ThingLink is fantastic. It is user-friendly for all grades and allows for quick formative assessment in individualized, differentiated ways. Basically, ThingLink is a quick way to add notes, links, and relevant images/videos to an image or video that is uploaded by the teacher or student. It layers information using tags. Check out this video to see how easy it is to create a basic ThingLink.
With a free teacher account, I can add up to 100 students under one class. For only $35 per year, I can upgrade to the teacher premium account and have 30 groups and up to 1,000 students! Purchasing the premium account also enables video uploading and editing. As an added bonus, ThingLink is offering free Professional Development for Teachers, as announced at ISTE 2015. To enroll in the ThingLink Teacher Challenge, simply click the link and scroll to Join Us (or click here). Complete the Google Form and they will send an invitation code and more information.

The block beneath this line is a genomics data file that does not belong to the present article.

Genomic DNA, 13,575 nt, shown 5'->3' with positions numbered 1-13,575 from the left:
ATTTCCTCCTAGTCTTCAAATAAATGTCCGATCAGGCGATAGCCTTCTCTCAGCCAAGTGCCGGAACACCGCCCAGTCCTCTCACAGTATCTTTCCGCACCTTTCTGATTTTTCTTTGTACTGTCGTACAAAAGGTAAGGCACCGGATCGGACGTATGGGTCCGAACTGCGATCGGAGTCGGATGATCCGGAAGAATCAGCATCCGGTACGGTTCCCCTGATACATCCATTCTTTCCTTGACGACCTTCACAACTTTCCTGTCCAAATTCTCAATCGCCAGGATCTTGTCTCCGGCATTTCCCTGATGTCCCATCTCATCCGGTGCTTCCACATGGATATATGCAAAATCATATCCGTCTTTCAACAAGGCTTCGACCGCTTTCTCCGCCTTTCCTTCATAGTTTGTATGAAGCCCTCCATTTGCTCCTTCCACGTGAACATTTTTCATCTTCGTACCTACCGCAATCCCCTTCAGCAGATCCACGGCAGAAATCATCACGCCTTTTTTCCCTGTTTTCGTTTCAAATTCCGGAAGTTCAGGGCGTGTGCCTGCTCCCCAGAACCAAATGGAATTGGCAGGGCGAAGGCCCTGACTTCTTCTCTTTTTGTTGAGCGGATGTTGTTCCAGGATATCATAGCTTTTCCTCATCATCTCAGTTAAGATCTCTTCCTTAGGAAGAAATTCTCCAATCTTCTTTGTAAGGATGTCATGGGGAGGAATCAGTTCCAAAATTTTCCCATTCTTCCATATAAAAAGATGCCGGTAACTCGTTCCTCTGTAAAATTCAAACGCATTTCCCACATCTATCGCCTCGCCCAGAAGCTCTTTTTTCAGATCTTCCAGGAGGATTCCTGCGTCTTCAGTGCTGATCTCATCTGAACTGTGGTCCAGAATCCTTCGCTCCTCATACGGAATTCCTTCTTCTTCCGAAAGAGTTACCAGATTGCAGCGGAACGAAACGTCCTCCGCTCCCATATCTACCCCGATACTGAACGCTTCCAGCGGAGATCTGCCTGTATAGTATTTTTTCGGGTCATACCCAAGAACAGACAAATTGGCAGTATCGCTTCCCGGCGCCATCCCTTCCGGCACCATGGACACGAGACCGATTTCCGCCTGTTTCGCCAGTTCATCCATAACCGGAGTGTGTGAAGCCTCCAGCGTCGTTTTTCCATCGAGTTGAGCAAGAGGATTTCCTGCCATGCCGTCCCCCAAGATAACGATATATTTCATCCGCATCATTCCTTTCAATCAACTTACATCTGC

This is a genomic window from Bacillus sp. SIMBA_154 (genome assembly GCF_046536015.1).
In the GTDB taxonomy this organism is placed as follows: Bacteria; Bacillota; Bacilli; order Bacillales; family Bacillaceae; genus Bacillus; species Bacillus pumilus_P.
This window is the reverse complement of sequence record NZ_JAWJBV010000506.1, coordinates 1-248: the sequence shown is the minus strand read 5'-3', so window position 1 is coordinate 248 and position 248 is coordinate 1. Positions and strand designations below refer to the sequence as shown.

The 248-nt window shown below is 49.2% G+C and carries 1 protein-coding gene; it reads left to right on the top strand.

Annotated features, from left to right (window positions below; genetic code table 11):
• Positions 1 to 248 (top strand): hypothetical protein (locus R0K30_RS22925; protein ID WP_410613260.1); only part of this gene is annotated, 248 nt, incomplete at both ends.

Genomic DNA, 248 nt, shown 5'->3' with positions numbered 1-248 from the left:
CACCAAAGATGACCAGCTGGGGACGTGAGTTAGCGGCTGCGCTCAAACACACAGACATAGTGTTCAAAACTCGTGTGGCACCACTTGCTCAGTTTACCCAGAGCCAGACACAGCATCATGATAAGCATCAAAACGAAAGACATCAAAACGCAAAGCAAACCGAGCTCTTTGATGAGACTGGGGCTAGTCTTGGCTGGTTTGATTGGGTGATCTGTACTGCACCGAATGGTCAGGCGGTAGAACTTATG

I plan to use this tool next school year as my students complete Genius Hour projects. They can choose the topic and showcase their learning using ThingLink by layering tags of text, links, and other photos. My fifth graders will be using ThingLink in math. I will give them a word problem and have them solve it. Then they will take a picture of their problem and solution and upload it into ThingLink. They will record themselves explaining the thought-process in solving the problem and tag it on their ThingLink image. They will, then, share the ThingLink with peers for peer review.
For my younger students, I want to work on text features, so I will upload an image of a magazine/newspaper article and have them label the text features with tags of text. My first graders learn how to read a map in class. I plan to use ThingLink to upload an image of a map and have students identify the various components of the map through text and image tags. There are so many ways ThingLink can be used in the classroom. What are some ways you have used, or will use, ThingLink? Share a link to your project in the comments if you’ve used it before!